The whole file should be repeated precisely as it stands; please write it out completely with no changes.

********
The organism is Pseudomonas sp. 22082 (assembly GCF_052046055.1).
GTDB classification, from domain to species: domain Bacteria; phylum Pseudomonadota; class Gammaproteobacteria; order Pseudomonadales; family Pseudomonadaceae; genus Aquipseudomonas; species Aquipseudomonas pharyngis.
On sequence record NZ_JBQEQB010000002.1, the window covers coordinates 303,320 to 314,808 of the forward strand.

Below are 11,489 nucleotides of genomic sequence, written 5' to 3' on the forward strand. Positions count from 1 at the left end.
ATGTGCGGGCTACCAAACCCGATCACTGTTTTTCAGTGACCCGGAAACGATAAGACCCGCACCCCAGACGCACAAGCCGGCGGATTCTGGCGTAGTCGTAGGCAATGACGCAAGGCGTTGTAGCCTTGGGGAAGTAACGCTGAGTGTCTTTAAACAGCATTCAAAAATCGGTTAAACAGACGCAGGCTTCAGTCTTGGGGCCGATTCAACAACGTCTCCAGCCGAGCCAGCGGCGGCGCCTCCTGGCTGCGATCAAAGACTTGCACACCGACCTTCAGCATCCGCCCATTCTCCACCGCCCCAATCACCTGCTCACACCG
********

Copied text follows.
The organism is Pseudomonas sp. 22082 (assembly GCF_052046055.1).
GTDB classification, from domain to species: domain Bacteria; phylum Pseudomonadota; class Gammaproteobacteria; order Pseudomonadales; family Pseudomonadaceae; genus Aquipseudomonas; species Aquipseudomonas pharyngis.
On sequence record NZ_JBQEQB010000002.1, the window covers coordinates 303,320 to 314,808 of the forward strand.

Below are 11,489 nucleotides of genomic sequence, written 5' to 3' on the forward strand. Positions count from 1 at the left end.
ATGTGCGGGCTACCAAACCCGATCACTGTTTTTCAGTGACCCGGAAACGATAAGACCCGCACCCCAGACGCACAAGCCGGCGGATTCTGGCGTAGTCGTAGGCAATGACGCAAGGCGTTGTAGCCTTGGGGAAGTAACGCTGAGTGTCTTTAAACAGCATTCAAAAATCGGTTAAACAGACGCAGGCTTCAGTCTTGGGGCCGATTCAACAACGTCTCCAGCCGAGCCAGCGGCGGCGCCTCCTGGCTGCGATCAAAGACTTGCACACCGACCTTCAGCATCCGCCCATTCTCCACCGCCCCAATCACCTGCTCACACCG